What can we learn from all of this? We learn that there is a certain irony in the fact that while some or many of us may have, for whatever reasons, lost our sense of intimate connection with the land and the State of Israel, it is our enemies who remember and continue to recognize it. Of course, they do not see its positive values but rather see it as fuel for their hatred of us. We, on the other hand need to embrace it and trust it. As throughout our history, our connection to Israel has been an integral component of Jewish identity and of our unique relationship with God, it remains so today. As we believe, and I hope we believe, that our relationship with God has produced for our people an elevated values system; one which lifts up justice and living the ethical life, then we have to trust that it is that very same value system that serves as the foundation of Israeli society – that Israel truly is a Jewish state and not just because it is populated by Jews.

We need to embrace that perspective, for once we do so, we can begin to prepare ourselves for how to respond to Israel’s detractors. We can begin to formulate our answer to the question of whether or not in the recent war, and in recent history, Israel has been placed in the role of the victim or the villain.

In our search for that answer let me leave you with some thought-starting questions:

Which party in the recent conflict has been deeply invested in peace and historically and consistently committed to finding a two-state solution, and which party has consistently and adamantly refused to sit at a negotiating table?

If Israel is not interested in making peace with its neighbors then how do you explain its 1979 peace treaty with Egypt, its 1994 peace treaty with Jordan, its 2000 offer to the Palestinians of 97% of the disputed territories, and its 2005 total withdrawal of settlers and troops from Gaza?

Which party in the recent conflict used its rockets to protect its children and which party used its children to protect its rockets?

Which party in the recent conflict invested billions of dollars in constructing bomb shelters to protect its people and which party invested billions of dollars in constructing terror tunnels?

Which party in the recent conflict made extensive efforts to forewarn civilians on the other side of coming attacks?

Which nation in the Middle East does the most to protect religious freedom, the rights of women, the rights of homosexuals, and the rights of all minority groups within its borders?

If you honestly seek the answers to these and similar questions you will have begun the search to determine who indeed is the victim and who the villain. Hopefully, you will come to the conclusion that Israel truly is a Jewish state, in values as well as in name; that it seeks peace, not war, with its neighbors and prays for the day when Israelis and Palestinians can live side by side as friends rather than as enemies.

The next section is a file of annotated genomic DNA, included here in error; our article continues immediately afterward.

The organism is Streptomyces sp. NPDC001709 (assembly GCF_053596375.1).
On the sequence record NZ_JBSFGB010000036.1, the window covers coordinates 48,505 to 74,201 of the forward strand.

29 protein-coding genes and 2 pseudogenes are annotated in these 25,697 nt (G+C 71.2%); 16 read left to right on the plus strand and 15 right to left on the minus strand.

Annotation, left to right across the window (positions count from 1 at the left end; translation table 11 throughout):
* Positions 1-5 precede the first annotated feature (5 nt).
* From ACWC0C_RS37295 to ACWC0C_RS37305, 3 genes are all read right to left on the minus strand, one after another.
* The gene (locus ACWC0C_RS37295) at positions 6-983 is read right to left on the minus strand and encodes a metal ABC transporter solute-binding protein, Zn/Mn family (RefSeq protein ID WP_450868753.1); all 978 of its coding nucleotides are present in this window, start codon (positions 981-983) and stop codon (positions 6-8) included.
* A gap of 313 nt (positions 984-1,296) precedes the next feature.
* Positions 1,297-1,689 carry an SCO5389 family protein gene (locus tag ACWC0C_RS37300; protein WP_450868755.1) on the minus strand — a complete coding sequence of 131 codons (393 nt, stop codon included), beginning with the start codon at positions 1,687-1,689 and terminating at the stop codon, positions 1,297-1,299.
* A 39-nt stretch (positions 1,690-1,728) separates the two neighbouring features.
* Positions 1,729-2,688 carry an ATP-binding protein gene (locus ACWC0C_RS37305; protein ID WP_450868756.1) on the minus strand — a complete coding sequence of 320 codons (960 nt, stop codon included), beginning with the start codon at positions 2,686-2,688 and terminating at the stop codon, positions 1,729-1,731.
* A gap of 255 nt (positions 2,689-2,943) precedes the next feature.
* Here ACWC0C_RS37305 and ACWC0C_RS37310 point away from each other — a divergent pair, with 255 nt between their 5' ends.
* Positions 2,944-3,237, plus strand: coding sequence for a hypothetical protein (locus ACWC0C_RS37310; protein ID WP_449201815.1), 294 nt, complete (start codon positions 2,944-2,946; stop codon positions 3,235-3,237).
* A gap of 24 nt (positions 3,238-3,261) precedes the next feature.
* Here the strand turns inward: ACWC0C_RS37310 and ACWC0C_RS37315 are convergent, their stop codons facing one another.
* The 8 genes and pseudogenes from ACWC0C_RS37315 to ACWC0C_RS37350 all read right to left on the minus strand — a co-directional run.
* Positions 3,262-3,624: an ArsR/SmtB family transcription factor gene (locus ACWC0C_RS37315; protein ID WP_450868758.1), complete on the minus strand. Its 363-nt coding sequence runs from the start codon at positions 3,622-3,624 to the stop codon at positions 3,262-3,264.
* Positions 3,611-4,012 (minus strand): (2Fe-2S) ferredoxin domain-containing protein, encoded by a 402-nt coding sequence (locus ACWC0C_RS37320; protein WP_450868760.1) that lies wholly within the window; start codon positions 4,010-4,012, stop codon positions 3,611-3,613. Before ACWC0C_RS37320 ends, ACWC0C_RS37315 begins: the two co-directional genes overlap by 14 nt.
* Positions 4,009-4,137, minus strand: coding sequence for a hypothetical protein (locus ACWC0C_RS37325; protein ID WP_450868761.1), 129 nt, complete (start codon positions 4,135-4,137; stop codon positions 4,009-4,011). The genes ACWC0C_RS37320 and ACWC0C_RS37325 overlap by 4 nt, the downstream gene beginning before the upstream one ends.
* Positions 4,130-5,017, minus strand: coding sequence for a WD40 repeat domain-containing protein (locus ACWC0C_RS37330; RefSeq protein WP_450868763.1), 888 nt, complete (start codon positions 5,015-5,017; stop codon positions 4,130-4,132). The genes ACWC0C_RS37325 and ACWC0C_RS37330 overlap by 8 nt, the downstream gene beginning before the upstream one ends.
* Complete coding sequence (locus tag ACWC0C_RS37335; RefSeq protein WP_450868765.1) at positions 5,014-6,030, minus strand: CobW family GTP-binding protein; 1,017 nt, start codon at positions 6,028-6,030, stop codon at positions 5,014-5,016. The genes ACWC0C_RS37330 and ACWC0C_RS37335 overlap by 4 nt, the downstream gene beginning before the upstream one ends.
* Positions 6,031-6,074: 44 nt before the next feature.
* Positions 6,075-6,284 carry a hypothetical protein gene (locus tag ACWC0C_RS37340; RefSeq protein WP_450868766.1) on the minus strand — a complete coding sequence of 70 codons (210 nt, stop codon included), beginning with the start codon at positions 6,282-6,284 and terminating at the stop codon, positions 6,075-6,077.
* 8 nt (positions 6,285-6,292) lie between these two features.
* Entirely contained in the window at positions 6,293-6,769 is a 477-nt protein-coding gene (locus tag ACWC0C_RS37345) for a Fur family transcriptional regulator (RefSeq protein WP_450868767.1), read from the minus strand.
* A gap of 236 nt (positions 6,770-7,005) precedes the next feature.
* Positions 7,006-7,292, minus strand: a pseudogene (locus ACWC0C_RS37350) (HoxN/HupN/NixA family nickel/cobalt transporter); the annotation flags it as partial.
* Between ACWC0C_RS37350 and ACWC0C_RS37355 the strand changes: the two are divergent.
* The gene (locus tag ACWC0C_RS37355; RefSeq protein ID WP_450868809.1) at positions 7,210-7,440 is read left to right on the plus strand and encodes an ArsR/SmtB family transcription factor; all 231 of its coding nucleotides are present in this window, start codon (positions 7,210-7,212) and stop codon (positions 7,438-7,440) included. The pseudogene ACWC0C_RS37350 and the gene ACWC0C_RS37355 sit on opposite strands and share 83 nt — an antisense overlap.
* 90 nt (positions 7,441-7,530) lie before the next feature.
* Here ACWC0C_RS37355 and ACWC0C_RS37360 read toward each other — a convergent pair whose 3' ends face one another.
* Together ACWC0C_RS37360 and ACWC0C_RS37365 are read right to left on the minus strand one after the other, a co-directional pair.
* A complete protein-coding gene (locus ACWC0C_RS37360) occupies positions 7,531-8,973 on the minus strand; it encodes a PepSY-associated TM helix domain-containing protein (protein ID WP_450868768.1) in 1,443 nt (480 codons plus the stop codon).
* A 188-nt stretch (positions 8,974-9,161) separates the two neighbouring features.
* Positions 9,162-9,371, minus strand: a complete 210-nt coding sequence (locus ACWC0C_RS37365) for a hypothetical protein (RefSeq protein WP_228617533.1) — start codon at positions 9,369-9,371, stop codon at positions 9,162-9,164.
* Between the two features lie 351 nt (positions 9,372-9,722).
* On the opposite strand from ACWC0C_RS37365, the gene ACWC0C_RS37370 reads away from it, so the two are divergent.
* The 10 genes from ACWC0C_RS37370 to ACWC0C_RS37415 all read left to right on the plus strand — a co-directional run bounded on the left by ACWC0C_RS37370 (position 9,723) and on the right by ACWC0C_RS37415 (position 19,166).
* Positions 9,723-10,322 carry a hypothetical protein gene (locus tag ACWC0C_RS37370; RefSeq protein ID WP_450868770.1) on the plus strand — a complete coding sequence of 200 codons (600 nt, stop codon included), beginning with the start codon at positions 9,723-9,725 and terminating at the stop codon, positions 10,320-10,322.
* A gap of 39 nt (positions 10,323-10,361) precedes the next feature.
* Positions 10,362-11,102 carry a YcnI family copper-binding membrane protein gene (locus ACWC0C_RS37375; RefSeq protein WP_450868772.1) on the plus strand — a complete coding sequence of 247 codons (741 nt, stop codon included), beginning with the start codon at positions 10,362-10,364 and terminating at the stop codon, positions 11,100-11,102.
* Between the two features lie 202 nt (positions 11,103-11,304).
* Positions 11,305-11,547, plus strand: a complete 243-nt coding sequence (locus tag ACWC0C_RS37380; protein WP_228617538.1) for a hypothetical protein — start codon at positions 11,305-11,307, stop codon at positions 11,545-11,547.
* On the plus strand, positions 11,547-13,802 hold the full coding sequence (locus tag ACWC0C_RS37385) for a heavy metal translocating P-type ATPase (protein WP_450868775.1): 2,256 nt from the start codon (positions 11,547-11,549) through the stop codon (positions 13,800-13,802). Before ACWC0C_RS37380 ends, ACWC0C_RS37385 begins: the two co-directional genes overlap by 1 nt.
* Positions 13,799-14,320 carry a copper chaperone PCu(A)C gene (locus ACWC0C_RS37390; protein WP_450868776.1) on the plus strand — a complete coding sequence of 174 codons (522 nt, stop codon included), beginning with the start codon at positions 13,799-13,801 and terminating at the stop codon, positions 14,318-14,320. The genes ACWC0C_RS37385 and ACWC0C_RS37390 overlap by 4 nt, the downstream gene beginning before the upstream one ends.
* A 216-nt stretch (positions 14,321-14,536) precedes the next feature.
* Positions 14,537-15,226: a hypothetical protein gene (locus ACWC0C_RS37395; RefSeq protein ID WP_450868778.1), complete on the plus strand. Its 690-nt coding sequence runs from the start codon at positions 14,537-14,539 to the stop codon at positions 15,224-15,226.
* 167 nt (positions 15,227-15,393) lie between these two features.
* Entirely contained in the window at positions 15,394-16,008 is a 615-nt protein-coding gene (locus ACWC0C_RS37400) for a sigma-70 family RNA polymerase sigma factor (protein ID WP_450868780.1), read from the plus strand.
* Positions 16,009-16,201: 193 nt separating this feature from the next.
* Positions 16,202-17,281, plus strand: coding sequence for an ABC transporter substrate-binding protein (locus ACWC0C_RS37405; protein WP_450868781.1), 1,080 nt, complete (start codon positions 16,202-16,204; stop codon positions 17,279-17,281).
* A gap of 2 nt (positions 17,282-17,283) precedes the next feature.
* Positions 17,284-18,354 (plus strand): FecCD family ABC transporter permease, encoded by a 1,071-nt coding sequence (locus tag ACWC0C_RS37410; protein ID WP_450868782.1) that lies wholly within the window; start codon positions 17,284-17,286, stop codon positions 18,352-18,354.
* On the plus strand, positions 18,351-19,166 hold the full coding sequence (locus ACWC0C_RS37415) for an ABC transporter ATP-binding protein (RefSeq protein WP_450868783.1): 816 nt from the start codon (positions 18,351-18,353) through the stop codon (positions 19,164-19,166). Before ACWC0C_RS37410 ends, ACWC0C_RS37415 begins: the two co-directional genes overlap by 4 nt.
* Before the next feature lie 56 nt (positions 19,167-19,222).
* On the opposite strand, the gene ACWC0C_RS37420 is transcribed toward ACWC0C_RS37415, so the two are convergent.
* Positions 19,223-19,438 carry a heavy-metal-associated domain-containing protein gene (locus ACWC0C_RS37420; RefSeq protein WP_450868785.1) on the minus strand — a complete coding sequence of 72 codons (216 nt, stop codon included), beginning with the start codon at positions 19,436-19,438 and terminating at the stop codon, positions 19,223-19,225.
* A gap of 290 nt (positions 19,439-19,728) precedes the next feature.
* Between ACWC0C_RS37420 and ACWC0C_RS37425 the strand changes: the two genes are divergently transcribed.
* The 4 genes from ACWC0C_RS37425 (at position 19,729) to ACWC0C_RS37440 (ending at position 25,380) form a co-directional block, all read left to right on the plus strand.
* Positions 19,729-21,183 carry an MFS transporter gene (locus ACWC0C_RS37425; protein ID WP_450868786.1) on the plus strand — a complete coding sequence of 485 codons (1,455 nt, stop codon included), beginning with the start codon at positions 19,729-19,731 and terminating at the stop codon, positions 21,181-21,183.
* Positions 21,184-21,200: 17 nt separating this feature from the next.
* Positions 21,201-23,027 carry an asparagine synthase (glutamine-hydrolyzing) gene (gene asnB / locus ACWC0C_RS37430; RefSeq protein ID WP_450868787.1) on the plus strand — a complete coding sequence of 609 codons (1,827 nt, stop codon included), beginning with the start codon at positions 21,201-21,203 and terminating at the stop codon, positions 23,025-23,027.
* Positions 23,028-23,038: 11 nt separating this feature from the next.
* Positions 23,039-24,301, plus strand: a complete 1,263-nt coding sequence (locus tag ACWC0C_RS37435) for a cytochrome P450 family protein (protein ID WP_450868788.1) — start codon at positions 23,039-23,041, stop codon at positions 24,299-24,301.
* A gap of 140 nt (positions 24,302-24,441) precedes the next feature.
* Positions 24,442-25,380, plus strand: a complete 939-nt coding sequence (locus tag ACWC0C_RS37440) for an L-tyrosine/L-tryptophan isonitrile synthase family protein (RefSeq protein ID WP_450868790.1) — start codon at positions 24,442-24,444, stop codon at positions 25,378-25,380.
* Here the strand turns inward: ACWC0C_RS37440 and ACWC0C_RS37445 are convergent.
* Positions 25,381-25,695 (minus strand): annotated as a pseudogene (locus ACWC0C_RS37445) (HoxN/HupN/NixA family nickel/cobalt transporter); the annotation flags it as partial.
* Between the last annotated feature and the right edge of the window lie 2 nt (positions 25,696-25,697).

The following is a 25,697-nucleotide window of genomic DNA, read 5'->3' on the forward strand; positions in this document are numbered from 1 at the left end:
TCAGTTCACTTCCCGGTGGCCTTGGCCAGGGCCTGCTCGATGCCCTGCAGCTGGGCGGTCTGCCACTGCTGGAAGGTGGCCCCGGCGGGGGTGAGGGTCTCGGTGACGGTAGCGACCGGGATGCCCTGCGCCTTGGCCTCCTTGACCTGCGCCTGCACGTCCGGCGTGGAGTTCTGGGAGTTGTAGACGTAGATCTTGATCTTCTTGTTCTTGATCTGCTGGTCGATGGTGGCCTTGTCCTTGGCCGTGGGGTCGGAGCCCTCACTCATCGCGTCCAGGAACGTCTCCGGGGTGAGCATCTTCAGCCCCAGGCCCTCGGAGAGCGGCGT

Israel & the Palestinians: A Nation of Law vs. A Culture of Violence

July 6, 2014

These past several weeks have been painful ones for both Israelis and Palestinians.  After the tragic deaths of the 4 teenagers – 3 Israeli and 1 Palestinian – they find themselves teetering on the edge of a third Intifada and all the bloodshed that will be born of that path.  Yet the very forces that may drag them down that darken road point out in harsh relief the fundamental differences between the two peoples that continue to make a peaceful settlement of their conflict, if not impossible, nearly impossible.

In the shadow of these brutal murders, once again Israel is proving itself to be a nation of law while the Palestinians are proving themselves to be a culture of violence. Two terrible tragedies – the kidnapping and murder of 3 Israeli youths and the kidnapping and murder of a Palestinian youth. The murder of the Israeli youths was carried out by two operatives of Hamas – a criminal terrorist organization which targets Israeli citizens – while the murder of the Palestinian youth appears to have been carried out by some individual Israeli extremists.

Two different responses. Yes, both people are filled with rage over the killing of their children, but while the overwhelming majority of the Israelis call for justice in BOTH cases, the Palestinians celebrate the death of the Israelis and call for vengeance in the death of the Palestinian. While Israel conducts a criminal investigation in BOTH cases, the Palestinians go to the streets and violently riot in response to the death of their own young man. While Israel identifies suspects in both cases, and arrests Jewish suspects in the case of the Palestinian, the Palestinians seem to be hiding the suspects in the case of the Israeli youths.

While feelings are running high and a cousin of the murdered Palestinian who happens to be an American citizen of 15 years of age is brutally beaten by MASKED Israeli police officers, Israel commits to investigating and exacting punishment upon those responsible for this CRIME. Yet when it comes to reports of Israelis being beaten by the Palestinian rioters, those who did the beating are considered heroes by their fellow Palestinians.